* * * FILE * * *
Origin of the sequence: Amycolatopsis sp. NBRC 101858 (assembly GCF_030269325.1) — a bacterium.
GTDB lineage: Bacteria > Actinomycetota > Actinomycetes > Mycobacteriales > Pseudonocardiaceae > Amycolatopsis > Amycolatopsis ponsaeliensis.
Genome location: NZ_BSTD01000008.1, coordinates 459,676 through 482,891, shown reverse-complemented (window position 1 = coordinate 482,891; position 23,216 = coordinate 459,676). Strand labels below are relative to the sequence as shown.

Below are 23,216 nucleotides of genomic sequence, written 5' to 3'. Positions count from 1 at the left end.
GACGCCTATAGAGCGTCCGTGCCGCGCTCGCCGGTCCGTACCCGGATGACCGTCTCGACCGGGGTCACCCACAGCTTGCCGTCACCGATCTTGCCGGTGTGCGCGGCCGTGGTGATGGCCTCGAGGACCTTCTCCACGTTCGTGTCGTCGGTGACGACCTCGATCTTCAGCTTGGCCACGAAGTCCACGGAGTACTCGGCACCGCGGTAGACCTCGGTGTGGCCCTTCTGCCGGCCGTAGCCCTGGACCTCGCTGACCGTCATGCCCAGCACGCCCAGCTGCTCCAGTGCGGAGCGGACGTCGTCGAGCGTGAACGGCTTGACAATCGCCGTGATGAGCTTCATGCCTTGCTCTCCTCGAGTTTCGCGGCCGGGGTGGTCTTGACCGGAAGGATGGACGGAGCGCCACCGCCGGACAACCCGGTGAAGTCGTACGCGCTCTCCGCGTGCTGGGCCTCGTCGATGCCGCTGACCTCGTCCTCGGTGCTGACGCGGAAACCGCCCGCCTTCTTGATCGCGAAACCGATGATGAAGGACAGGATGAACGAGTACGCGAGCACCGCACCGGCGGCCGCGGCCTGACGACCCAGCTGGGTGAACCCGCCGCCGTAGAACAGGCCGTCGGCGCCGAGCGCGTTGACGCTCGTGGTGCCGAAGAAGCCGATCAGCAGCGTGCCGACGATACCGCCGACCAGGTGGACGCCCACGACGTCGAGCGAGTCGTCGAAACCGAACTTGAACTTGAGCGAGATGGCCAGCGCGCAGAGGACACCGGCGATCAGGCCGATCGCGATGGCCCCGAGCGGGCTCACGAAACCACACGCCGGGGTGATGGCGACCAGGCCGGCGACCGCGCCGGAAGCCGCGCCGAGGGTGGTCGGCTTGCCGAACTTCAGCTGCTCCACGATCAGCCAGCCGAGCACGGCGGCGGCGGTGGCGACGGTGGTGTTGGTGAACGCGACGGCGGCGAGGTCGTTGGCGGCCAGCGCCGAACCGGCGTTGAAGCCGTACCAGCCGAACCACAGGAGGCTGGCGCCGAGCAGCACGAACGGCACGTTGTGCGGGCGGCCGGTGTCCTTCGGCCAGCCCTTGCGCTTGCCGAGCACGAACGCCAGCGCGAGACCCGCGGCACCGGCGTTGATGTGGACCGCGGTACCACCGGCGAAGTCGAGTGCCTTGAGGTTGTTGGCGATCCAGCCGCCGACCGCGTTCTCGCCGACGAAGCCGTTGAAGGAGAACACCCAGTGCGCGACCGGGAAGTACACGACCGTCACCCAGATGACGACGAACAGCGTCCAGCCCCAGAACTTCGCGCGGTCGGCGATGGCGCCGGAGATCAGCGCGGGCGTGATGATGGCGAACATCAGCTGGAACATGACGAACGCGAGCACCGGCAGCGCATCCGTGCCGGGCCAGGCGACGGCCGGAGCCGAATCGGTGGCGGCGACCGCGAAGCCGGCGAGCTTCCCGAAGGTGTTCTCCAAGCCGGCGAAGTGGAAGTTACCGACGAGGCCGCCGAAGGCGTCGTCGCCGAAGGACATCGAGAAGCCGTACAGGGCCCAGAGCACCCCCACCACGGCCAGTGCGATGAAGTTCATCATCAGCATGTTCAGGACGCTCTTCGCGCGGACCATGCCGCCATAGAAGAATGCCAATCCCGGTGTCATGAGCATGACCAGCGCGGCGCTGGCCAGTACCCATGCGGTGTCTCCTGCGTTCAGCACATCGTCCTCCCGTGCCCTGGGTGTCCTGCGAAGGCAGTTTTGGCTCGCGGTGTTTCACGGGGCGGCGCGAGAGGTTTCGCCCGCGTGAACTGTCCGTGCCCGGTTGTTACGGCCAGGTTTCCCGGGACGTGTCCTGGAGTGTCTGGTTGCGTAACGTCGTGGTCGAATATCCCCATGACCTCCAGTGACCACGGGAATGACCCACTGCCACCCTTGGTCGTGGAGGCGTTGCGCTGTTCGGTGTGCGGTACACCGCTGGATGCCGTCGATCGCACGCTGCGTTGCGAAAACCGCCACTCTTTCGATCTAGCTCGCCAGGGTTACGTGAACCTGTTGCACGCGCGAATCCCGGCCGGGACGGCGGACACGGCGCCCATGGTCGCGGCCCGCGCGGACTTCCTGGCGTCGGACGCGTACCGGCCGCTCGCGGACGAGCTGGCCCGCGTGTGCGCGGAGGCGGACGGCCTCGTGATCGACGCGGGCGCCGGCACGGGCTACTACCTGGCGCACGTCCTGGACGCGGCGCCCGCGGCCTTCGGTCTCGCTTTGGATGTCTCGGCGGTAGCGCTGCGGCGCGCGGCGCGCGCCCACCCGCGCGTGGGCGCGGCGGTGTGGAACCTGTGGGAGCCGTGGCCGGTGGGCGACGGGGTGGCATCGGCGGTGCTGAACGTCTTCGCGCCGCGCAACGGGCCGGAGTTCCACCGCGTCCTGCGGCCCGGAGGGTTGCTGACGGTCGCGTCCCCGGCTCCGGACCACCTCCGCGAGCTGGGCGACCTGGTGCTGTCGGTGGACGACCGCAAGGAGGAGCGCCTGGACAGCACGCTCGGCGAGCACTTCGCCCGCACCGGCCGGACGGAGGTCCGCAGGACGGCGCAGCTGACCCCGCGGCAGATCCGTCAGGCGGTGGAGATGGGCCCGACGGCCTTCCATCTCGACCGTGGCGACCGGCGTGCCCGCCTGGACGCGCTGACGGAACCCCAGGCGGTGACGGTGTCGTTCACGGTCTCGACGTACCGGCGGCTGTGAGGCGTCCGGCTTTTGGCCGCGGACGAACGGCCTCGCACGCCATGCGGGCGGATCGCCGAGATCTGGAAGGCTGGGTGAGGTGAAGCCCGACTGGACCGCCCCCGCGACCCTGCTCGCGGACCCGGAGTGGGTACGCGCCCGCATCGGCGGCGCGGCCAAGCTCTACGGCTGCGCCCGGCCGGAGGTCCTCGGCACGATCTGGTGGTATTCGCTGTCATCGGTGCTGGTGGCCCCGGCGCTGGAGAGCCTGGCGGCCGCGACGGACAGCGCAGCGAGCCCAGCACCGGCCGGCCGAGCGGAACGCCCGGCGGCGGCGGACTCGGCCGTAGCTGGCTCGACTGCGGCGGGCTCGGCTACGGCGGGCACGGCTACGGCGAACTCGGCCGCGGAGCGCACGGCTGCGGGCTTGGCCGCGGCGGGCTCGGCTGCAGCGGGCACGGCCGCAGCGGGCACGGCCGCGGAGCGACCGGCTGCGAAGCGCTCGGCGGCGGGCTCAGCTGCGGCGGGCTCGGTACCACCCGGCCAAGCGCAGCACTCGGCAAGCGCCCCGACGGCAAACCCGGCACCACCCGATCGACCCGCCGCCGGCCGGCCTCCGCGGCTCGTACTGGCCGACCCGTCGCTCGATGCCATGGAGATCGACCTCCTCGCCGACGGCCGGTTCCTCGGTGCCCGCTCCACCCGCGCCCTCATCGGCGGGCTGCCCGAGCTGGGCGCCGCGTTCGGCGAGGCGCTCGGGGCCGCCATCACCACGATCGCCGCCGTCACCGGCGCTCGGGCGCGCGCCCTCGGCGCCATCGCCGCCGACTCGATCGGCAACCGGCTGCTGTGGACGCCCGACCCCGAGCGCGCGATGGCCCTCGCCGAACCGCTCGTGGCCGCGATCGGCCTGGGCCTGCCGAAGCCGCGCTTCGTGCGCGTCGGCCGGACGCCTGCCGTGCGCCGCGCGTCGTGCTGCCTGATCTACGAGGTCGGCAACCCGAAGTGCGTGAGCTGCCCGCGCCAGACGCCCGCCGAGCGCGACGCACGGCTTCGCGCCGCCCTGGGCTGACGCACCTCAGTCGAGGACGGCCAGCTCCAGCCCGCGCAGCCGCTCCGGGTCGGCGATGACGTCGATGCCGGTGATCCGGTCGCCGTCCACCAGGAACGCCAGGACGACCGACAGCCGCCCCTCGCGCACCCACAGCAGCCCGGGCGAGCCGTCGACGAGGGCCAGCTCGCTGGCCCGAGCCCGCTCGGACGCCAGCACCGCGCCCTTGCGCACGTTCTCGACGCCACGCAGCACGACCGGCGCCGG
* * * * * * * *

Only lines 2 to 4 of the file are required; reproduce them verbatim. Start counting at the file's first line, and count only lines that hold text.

GTDB lineage: Bacteria > Actinomycetota > Actinomycetes > Mycobacteriales > Pseudonocardiaceae > Amycolatopsis > Amycolatopsis ponsaeliensis.
Genome location: NZ_BSTD01000008.1, coordinates 459,676 through 482,891, shown reverse-complemented (window position 1 = coordinate 482,891; position 23,216 = coordinate 459,676). Strand labels below are relative to the sequence as shown.

Below are 23,216 nucleotides of genomic sequence, written 5' to 3'. Positions count from 1 at the left end.